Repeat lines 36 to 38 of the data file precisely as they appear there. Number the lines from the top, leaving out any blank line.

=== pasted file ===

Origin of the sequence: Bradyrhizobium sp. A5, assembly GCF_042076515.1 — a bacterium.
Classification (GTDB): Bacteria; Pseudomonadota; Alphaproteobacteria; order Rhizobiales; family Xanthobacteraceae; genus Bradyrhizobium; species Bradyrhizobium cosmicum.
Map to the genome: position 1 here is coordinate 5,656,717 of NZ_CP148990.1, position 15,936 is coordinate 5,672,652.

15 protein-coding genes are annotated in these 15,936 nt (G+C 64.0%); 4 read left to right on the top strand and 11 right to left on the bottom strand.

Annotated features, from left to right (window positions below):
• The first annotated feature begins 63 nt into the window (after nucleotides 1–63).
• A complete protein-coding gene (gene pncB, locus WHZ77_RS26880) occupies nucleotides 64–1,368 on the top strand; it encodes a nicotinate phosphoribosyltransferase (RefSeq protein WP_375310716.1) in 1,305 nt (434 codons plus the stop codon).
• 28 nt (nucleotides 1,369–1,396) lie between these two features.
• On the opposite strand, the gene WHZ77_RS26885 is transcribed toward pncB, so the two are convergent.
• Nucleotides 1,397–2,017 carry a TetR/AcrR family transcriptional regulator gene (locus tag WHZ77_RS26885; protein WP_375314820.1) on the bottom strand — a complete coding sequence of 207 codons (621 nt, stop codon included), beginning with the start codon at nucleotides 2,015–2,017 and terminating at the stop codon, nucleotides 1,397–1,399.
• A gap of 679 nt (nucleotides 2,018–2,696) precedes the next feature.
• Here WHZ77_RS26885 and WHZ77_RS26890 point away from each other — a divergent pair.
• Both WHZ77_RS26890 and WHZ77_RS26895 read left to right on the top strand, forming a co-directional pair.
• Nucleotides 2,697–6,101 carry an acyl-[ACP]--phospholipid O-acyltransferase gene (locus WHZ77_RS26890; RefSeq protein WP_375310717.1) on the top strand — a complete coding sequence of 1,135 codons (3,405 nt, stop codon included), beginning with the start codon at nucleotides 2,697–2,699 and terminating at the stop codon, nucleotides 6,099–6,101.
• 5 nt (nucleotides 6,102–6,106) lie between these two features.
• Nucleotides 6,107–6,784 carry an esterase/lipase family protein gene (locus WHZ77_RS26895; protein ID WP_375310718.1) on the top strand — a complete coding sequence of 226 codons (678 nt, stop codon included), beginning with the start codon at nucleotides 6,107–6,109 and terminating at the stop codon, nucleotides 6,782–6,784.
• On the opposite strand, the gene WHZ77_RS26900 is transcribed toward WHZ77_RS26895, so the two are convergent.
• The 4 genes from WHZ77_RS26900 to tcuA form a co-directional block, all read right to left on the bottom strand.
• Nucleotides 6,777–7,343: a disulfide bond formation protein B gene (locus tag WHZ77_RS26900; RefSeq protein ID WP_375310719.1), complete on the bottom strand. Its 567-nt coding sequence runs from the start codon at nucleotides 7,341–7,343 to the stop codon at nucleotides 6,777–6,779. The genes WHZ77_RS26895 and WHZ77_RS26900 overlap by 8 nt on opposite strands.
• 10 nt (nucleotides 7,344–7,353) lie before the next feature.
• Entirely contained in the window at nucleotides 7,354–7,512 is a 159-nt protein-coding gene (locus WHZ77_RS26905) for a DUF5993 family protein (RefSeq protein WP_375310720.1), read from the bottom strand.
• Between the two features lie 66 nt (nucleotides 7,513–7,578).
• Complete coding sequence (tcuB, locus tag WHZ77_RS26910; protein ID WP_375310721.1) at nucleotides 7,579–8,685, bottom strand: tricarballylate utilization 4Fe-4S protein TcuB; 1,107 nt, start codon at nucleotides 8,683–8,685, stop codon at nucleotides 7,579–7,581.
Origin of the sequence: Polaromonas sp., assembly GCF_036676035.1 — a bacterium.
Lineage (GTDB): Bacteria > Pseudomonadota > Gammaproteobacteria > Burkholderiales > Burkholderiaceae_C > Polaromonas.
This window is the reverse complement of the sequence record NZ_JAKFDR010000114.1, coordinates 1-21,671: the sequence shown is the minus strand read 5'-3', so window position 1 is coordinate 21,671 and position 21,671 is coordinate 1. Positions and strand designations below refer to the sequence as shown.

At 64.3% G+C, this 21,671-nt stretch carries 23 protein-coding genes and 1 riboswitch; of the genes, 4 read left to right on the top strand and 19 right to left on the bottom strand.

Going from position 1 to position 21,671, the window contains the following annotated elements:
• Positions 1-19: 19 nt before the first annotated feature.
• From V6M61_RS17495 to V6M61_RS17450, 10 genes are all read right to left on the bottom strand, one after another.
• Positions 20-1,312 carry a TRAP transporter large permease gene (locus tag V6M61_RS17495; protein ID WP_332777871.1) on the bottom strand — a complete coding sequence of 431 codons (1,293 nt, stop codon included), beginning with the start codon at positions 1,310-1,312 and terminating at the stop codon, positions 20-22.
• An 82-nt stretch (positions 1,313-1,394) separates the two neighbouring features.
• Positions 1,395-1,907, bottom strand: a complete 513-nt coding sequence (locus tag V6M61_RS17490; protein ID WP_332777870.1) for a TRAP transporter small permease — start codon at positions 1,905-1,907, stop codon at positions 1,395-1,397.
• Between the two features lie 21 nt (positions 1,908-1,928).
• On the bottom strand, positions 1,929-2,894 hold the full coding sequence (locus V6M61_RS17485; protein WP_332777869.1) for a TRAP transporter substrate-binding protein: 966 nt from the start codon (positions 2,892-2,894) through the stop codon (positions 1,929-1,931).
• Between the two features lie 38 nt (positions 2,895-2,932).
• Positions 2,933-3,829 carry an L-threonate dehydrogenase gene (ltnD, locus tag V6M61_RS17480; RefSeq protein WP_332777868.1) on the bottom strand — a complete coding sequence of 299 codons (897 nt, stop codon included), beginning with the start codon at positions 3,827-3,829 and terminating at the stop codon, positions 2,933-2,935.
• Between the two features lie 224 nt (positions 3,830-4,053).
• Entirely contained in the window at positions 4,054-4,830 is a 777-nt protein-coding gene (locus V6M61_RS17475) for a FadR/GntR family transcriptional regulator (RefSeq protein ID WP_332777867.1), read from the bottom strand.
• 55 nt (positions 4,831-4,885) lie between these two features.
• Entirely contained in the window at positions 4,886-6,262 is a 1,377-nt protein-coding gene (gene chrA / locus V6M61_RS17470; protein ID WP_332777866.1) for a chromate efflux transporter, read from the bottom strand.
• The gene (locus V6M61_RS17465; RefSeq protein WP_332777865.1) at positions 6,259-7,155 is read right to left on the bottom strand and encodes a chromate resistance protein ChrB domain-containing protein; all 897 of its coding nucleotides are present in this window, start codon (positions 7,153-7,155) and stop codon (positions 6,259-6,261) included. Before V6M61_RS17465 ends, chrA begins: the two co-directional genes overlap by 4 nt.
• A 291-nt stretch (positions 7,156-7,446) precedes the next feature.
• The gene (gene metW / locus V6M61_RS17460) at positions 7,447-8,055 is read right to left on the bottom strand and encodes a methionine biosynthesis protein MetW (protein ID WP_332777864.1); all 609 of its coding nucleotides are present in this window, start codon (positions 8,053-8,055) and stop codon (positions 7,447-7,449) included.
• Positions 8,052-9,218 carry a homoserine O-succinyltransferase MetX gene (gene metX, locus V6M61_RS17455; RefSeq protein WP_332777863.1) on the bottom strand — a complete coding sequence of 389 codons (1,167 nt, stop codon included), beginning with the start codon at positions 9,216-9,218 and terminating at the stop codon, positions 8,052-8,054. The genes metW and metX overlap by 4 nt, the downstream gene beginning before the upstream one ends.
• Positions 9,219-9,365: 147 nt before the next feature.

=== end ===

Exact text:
• Between the two features lie 38 nt (positions 2,895-2,932).
• Positions 2,933-3,829 carry an L-threonate dehydrogenase gene (ltnD, locus tag V6M61_RS17480; RefSeq protein WP_332777868.1) on the bottom strand — a complete coding sequence of 299 codons (897 nt, stop codon included), beginning with the start codon at positions 3,827-3,829 and terminating at the stop codon, positions 2,933-2,935.
• Between the two features lie 224 nt (positions 3,830-4,053).